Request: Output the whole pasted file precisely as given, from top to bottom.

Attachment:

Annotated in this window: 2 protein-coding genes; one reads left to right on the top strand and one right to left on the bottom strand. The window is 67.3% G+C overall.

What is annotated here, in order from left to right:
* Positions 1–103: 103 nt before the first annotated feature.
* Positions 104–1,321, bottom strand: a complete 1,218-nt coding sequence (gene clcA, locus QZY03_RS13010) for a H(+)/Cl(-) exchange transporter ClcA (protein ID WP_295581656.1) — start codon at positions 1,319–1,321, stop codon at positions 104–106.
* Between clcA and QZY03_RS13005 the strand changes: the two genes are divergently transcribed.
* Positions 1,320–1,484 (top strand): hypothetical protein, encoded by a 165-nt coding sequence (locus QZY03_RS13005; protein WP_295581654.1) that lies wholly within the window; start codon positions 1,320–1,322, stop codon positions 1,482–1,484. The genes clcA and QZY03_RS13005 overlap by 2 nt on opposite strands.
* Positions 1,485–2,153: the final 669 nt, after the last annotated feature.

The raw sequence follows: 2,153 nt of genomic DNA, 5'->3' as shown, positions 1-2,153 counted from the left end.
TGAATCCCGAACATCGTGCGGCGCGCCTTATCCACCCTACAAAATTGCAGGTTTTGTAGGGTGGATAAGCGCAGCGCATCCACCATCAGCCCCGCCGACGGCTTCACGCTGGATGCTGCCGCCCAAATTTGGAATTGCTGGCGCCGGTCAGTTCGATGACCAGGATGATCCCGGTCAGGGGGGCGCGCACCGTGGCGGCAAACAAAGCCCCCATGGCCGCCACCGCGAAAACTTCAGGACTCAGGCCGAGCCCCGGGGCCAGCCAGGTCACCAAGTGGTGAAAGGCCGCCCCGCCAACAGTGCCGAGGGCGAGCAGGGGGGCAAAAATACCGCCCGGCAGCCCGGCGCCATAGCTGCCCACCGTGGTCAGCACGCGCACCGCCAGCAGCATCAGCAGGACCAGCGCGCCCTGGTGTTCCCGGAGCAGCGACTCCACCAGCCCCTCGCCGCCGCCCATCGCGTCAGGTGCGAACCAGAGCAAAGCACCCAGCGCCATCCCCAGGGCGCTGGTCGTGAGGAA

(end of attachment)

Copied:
Annotated in this window: 2 protein-coding genes; one reads left to right on the top strand and one right to left on the bottom strand. The window is 67.3% G+C overall.

What is annotated here, in order from left to right:
* Positions 1–103: 103 nt before the first annotated feature.
* Positions 104–1,321, bottom strand: a complete 1,218-nt coding sequence (gene clcA, locus QZY03_RS13010) for a H(+)/Cl(-) exchange transporter ClcA (protein ID WP_295581656.1) — start codon at positions 1,319–1,321, stop codon at positions 104–106.
* Between clcA and QZY03_RS13005 the strand changes: the two genes are divergently transcribed.
* Positions 1,320–1,484 (top strand): hypothetical protein, encoded by a 165-nt coding sequence (locus QZY03_RS13005; protein WP_295581654.1) that lies wholly within the window; start codon positions 1,320–1,322, stop codon positions 1,482–1,484. The genes clcA and QZY03_RS13005 overlap by 2 nt on opposite strands.
* Positions 1,485–2,153: the final 669 nt, after the last annotated feature.

The raw sequence follows: 2,153 nt of genomic DNA, 5'->3' as shown, positions 1-2,153 counted from the left end.
TGAATCCCGAACATCGTGCGGCGCGCCTTATCCACCCTACAAAATTGCAGGTTTTGTAGGGTGGATAAGCGCAGCGCATCCACCATCAGCCCCGCCGACGGCTTCACGCTGGATGCTGCCGCCCAAATTTGGAATTGCTGGCGCCGGTCAGTTCGATGACCAGGATGATCCCGGTCAGGGGGGCGCGCACCGTGGCGGCAAACAAAGCCCCCATGGCCGCCACCGCGAAAACTTCAGGACTCAGGCCGAGCCCCGGGGCCAGCCAGGTCACCAAGTGGTGAAAGGCCGCCCCGCCAACAGTGCCGAGGGCGAGCAGGGGGGCAAAAATACCGCCCGGCAGCCCGGCGCCATAGCTGCCCACCGTGGTCAGCACGCGCACCGCCAGCAGCATCAGCAGGACCAGCGCGCCCTGGTGTTCCCGGAGCAGCGACTCCACCAGCCCCTCGCCGCCGCCCATCGCGTCAGGTGCGAACCAGAGCAAAGCACCCAGCGCCATCCCCAGGGCGCTGGTCGTGAGGAA